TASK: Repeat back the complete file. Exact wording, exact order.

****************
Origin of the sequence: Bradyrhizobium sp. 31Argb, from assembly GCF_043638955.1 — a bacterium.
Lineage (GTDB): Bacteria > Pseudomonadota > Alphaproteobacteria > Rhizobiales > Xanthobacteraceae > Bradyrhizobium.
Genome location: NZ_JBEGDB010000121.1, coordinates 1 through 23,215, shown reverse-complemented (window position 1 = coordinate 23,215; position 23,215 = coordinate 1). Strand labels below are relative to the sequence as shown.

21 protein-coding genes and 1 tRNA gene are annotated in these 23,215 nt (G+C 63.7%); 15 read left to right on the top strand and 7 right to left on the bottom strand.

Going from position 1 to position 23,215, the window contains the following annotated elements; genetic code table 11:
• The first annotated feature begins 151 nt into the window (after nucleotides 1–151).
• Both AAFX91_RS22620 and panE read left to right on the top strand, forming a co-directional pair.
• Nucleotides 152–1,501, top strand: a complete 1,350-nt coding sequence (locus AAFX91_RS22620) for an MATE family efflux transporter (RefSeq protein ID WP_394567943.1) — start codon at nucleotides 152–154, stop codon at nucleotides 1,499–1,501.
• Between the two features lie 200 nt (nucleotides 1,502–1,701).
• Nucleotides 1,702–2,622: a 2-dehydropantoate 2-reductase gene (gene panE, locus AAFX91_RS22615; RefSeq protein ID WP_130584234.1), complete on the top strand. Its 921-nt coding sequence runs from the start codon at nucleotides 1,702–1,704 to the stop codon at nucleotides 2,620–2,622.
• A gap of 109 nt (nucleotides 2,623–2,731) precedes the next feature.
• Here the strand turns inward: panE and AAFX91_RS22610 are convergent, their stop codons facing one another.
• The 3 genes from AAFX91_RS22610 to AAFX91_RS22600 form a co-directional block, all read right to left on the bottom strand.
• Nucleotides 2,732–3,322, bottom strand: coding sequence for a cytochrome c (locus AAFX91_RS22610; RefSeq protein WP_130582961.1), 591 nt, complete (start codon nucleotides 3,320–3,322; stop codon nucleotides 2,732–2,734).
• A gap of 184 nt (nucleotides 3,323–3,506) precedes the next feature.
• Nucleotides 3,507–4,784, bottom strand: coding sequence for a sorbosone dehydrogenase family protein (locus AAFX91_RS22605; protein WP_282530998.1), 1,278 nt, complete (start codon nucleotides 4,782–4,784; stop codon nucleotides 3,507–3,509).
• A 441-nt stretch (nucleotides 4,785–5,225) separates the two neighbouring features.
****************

Origin of the sequence: Bradyrhizobium sp. 31Argb, from assembly GCF_043638955.1 — a bacterium.
Lineage (GTDB): Bacteria > Pseudomonadota > Alphaproteobacteria > Rhizobiales > Xanthobacteraceae > Bradyrhizobium.
Genome location: NZ_JBEGDB010000121.1, coordinates 1 through 23,215, shown reverse-complemented (window position 1 = coordinate 23,215; position 23,215 = coordinate 1). Strand labels below are relative to the sequence as shown.

21 protein-coding genes and 1 tRNA gene are annotated in these 23,215 nt (G+C 63.7%); 15 read left to right on the top strand and 7 right to left on the bottom strand.

Going from position 1 to position 23,215, the window contains the following annotated elements; genetic code table 11:
• The first annotated feature begins 151 nt into the window (after nucleotides 1–151).
• Both AAFX91_RS22620 and panE read left to right on the top strand, forming a co-directional pair.
• Nucleotides 152–1,501, top strand: a complete 1,350-nt coding sequence (locus AAFX91_RS22620) for an MATE family efflux transporter (RefSeq protein ID WP_394567943.1) — start codon at nucleotides 152–154, stop codon at nucleotides 1,499–1,501.
• Between the two features lie 200 nt (nucleotides 1,502–1,701).
• Nucleotides 1,702–2,622: a 2-dehydropantoate 2-reductase gene (gene panE, locus AAFX91_RS22615; RefSeq protein ID WP_130584234.1), complete on the top strand. Its 921-nt coding sequence runs from the start codon at nucleotides 1,702–1,704 to the stop codon at nucleotides 2,620–2,622.
• A gap of 109 nt (nucleotides 2,623–2,731) precedes the next feature.
• Here the strand turns inward: panE and AAFX91_RS22610 are convergent, their stop codons facing one another.
• The 3 genes from AAFX91_RS22610 to AAFX91_RS22600 form a co-directional block, all read right to left on the bottom strand.
• Nucleotides 2,732–3,322, bottom strand: coding sequence for a cytochrome c (locus AAFX91_RS22610; RefSeq protein WP_130582961.1), 591 nt, complete (start codon nucleotides 3,320–3,322; stop codon nucleotides 2,732–2,734).
• A gap of 184 nt (nucleotides 3,323–3,506) precedes the next feature.
• Nucleotides 3,507–4,784, bottom strand: coding sequence for a sorbosone dehydrogenase family protein (locus AAFX91_RS22605; protein WP_282530998.1), 1,278 nt, complete (start codon nucleotides 4,782–4,784; stop codon nucleotides 3,507–3,509).
• A 441-nt stretch (nucleotides 4,785–5,225) separates the two neighbouring features.